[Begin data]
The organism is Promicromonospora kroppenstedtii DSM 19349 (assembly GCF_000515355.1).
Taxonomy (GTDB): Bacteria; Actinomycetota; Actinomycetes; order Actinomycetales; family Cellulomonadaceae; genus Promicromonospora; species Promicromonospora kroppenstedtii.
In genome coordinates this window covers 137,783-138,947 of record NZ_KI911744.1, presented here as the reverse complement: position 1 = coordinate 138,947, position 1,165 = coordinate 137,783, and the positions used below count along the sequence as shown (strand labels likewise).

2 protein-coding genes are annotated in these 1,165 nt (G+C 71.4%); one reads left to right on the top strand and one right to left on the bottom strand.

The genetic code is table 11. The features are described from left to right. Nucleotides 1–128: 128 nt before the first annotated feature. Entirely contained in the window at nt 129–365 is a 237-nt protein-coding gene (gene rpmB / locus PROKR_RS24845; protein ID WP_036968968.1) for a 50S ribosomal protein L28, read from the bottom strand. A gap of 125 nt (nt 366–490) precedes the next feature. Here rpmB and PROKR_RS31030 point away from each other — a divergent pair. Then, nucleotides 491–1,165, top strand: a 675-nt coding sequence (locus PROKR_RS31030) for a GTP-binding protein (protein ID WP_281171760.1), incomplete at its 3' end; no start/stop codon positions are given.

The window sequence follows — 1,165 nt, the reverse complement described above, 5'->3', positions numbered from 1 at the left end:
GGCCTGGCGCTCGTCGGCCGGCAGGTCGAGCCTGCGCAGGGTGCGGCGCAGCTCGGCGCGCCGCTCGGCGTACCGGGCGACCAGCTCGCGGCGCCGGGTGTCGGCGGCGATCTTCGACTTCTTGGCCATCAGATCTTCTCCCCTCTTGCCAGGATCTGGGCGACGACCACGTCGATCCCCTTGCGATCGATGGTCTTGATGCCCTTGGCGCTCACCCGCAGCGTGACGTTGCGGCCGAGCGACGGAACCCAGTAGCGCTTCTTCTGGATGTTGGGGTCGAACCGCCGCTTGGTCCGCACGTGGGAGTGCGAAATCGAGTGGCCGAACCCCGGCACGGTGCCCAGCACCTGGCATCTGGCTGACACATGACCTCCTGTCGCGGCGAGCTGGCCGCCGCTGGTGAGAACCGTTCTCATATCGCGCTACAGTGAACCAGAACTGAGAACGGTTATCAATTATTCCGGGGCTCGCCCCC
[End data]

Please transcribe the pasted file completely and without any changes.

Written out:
The organism is Promicromonospora kroppenstedtii DSM 19349 (assembly GCF_000515355.1).
Taxonomy (GTDB): Bacteria; Actinomycetota; Actinomycetes; order Actinomycetales; family Cellulomonadaceae; genus Promicromonospora; species Promicromonospora kroppenstedtii.
In genome coordinates this window covers 137,783-138,947 of record NZ_KI911744.1, presented here as the reverse complement: position 1 = coordinate 138,947, position 1,165 = coordinate 137,783, and the positions used below count along the sequence as shown (strand labels likewise).

2 protein-coding genes are annotated in these 1,165 nt (G+C 71.4%); one reads left to right on the top strand and one right to left on the bottom strand.

The genetic code is table 11. The features are described from left to right. Nucleotides 1–128: 128 nt before the first annotated feature. Entirely contained in the window at nt 129–365 is a 237-nt protein-coding gene (gene rpmB / locus PROKR_RS24845; protein ID WP_036968968.1) for a 50S ribosomal protein L28, read from the bottom strand. A gap of 125 nt (nt 366–490) precedes the next feature. Here rpmB and PROKR_RS31030 point away from each other — a divergent pair. Then, nucleotides 491–1,165, top strand: a 675-nt coding sequence (locus PROKR_RS31030) for a GTP-binding protein (protein ID WP_281171760.1), incomplete at its 3' end; no start/stop codon positions are given.

The window sequence follows — 1,165 nt, the reverse complement described above, 5'->3', positions numbered from 1 at the left end:
GGCCTGGCGCTCGTCGGCCGGCAGGTCGAGCCTGCGCAGGGTGCGGCGCAGCTCGGCGCGCCGCTCGGCGTACCGGGCGACCAGCTCGCGGCGCCGGGTGTCGGCGGCGATCTTCGACTTCTTGGCCATCAGATCTTCTCCCCTCTTGCCAGGATCTGGGCGACGACCACGTCGATCCCCTTGCGATCGATGGTCTTGATGCCCTTGGCGCTCACCCGCAGCGTGACGTTGCGGCCGAGCGACGGAACCCAGTAGCGCTTCTTCTGGATGTTGGGGTCGAACCGCCGCTTGGTCCGCACGTGGGAGTGCGAAATCGAGTGGCCGAACCCCGGCACGGTGCCCAGCACCTGGCATCTGGCTGACACATGACCTCCTGTCGCGGCGAGCTGGCCGCCGCTGGTGAGAACCGTTCTCATATCGCGCTACAGTGAACCAGAACTGAGAACGGTTATCAATTATTCCGGGGCTCGCCCCC